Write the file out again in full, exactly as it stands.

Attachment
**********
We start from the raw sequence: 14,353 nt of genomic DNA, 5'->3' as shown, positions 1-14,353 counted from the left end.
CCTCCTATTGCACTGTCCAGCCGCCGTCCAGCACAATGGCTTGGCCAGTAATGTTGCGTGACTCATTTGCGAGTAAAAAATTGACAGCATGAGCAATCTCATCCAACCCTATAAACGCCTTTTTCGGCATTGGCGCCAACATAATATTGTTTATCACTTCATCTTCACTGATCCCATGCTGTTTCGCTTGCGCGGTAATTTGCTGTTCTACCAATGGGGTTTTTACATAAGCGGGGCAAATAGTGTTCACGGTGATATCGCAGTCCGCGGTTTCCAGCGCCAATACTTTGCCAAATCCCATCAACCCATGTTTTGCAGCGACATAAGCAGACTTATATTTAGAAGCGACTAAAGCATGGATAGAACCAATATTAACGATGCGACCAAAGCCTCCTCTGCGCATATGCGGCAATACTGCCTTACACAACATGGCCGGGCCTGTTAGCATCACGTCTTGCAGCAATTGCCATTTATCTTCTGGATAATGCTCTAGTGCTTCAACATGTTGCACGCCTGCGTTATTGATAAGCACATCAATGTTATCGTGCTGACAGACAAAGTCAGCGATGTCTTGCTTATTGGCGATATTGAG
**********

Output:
We start from the raw sequence: 14,353 nt of genomic DNA, 5'->3' as shown, positions 1-14,353 counted from the left end.
CCTCCTATTGCACTGTCCAGCCGCCGTCCAGCACAATGGCTTGGCCAGTAATGTTGCGTGACTCATTTGCGAGTAAAAAATTGACAGCATGAGCAATCTCATCCAACCCTATAAACGCCTTTTTCGGCATTGGCGCCAACATAATATTGTTTATCACTTCATCTTCACTGATCCCATGCTGTTTCGCTTGCGCGGTAATTTGCTGTTCTACCAATGGGGTTTTTACATAAGCGGGGCAAATAGTGTTCACGGTGATATCGCAGTCCGCGGTTTCCAGCGCCAATACTTTGCCAAATCCCATCAACCCATGTTTTGCAGCGACATAAGCAGACTTATATTTAGAAGCGACTAAAGCATGGATAGAACCAATATTAACGATGCGACCAAAGCCTCCTCTGCGCATATGCGGCAATACTGCCTTACACAACATGGCCGGGCCTGTTAGCATCACGTCTTGCAGCAATTGCCATTTATCTTCTGGATAATGCTCTAGTGCTTCAACATGTTGCACGCCTGCGTTATTGATAAGCACATCAATGTTATCGTGCTGACAGACAAAGTCAGCGATGTCTTGCTTATTGGCGATATTGAG